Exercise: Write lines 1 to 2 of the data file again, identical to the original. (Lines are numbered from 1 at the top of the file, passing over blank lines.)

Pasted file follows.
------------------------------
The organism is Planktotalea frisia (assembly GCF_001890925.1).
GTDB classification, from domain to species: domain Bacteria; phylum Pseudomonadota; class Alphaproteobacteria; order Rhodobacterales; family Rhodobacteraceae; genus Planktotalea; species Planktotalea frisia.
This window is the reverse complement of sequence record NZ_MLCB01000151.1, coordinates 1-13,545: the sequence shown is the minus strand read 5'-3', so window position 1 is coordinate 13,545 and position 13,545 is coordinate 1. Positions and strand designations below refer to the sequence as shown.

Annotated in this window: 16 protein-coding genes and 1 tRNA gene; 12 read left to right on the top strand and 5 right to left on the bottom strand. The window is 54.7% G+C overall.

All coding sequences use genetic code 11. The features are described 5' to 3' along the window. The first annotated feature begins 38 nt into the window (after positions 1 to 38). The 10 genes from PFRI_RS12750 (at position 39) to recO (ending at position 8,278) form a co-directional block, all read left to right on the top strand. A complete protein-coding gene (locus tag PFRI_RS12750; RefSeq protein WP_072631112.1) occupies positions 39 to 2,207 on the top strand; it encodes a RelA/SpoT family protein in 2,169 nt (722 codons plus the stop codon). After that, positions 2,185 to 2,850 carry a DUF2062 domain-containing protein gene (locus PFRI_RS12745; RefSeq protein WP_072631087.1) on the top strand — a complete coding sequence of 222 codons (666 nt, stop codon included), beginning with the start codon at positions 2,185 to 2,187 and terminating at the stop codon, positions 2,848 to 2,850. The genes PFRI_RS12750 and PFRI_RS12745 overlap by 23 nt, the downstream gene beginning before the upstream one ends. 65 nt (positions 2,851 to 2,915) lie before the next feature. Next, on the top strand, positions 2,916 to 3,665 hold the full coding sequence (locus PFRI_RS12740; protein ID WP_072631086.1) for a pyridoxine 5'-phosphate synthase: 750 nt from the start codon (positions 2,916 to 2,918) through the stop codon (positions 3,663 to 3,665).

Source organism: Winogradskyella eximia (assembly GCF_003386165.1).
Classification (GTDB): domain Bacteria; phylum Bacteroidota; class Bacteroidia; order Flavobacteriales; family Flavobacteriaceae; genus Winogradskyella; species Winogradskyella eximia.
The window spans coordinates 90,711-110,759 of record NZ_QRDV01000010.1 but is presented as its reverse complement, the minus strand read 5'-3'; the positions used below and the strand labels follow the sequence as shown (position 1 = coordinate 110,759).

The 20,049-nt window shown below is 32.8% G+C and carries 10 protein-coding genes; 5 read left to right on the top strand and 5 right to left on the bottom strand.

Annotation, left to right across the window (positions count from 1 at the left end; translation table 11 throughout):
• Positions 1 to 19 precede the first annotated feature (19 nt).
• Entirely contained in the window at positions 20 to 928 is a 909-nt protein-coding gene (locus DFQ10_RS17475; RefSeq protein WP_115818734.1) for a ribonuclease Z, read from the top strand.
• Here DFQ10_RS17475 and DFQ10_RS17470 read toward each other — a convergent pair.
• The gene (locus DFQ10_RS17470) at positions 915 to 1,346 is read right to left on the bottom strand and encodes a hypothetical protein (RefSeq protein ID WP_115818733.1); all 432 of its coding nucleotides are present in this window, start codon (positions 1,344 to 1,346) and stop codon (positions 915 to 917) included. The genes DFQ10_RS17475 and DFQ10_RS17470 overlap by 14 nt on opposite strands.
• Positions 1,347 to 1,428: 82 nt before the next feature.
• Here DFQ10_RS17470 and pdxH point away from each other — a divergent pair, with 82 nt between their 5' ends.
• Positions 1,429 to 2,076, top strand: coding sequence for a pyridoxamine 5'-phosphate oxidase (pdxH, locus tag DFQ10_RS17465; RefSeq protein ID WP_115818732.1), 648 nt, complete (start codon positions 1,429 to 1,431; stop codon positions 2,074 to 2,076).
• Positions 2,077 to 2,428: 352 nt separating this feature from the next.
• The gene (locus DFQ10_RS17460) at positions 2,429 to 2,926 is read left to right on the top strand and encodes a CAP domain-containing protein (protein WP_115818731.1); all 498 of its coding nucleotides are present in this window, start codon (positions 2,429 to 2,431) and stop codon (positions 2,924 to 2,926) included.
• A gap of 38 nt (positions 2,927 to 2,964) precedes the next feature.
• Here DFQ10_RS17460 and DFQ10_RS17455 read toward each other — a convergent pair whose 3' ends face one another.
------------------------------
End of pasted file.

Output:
The organism is Planktotalea frisia (assembly GCF_001890925.1).
GTDB classification, from domain to species: domain Bacteria; phylum Pseudomonadota; class Alphaproteobacteria; order Rhodobacterales; family Rhodobacteraceae; genus Planktotalea; species Planktotalea frisia.